What’s Blooming 9/14/2015
By: | 09/14/2015
Summers in the Treasure Valley are bookended by the yellow flowers of two of our most abundant native shrubs. In late spring, bitterbrush bursts into bloom and gives the foothills a creamy yellow hue. As summer comes to a close, the foothills turn yellow-gold with the flowers of rabbitbrush. With the rabbitbrush now beginning to bloom, it is clear that fall is imminent.
The two most common species of rabbitbrush in our region are gray rabbitbrush and green rabbitbrush. Both are in the sunflower family (Asteraceae) and are related to a couple of other well-known late summer/fall flowering genera, Aster and Chrysanthemum. Gray rabbitbrush (Ericameria nauseosa), also known as rubber rabbitbrush, is a densely branched shrub that reaches an average height of 3 feet. Leaves are narrow and numerous, and stems and leaves are covered in short, white, felt-like hairs giving the plant a gray appearance.
Many plants in the sunflower family have inflorescences that are a combination of ray and disk flowers clustered tightly together and arranged in such a way that the inflorescence appears as a single flower. Consider sunflowers, for example. What appear as petals around the outside of a sunflower are actually a series of individual flowers called ray flowers. In the center of a sunflower are dozens of disk flowers. The flowers of gray rabbitbrush lack ray flowers, and instead are clusters of 5 or so disc flowers. The flower clusters form at the tips of each branch. When the plant is in full bloom, the flowers create a sheet of yellow-gold atop white-gray foliage – a sight to behold.
Native Americans used the flexible branches of gray rabbitbrush to weave baskets and the flowers to make dyes. The stems contain a latex sap (which explains the common name, rubber rabbitbrush). Native Americans would occasionally chew the stems to help relieve hunger and thirst. A tea was made from the stems to treat coughs, colds, chest pains, and toothaches, and bundles of branches were burned to smoke animal hides.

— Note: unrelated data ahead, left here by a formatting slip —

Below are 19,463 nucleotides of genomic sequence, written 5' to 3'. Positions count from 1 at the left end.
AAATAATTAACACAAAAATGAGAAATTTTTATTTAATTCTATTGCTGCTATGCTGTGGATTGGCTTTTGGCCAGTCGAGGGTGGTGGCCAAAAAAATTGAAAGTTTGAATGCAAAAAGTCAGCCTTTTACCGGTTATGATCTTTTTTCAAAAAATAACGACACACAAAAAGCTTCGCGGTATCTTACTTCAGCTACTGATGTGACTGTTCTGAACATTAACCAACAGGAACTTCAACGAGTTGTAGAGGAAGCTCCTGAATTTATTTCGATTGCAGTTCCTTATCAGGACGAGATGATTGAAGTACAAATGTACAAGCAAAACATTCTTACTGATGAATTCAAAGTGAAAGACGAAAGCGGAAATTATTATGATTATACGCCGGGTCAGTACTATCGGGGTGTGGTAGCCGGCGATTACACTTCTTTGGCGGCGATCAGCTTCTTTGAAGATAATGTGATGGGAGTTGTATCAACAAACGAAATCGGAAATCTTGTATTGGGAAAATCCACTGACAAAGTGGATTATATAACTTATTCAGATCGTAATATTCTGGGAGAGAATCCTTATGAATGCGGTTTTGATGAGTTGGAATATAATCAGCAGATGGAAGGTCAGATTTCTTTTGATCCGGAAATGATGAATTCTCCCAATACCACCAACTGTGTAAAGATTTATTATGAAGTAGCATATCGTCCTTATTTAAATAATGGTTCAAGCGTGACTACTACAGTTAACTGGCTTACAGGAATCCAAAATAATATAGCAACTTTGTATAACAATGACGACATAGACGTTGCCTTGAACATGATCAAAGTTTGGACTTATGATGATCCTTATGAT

Green rabbitbrush (Chrysothamnus viscidiflorus) is typically smaller than gray rabbitbrush, reaching a maximum height of about 3 feet. Its stems and leaves appear similar to gray rabbitbrush except they lack the dense, white hairs. The stems and leaves also have a stickiness to them, and the leaves are often twisted or curled. The flowers are clusters of 5 or so disc flowers (again, no ray flowers) that form at the tips of the branches. Both species of rabbitbrush are commonly found together in nature, and so growing together in a garden setting they look right at home.
All of our native shrubs have ornamental potential, but rabbitbrush is particularly high on that list. It provides year-round interest and can be easily maintained in an attractive form simply by cutting it back by a third or more each spring. If it becomes too large and gangly, it can be cut back nearly to the ground and will regenerate, quickly returning to a more manageable form. Its vibrant, yellow, late summer flowers complement those of goldenrod and help ring in the harvest season.
You can witness both species of rabbitbrush in full bloom this fall by visiting Idaho Botanical Garden and strolling through both the Idaho Native Plant Garden and the Lewis and Clark Native Plant Garden.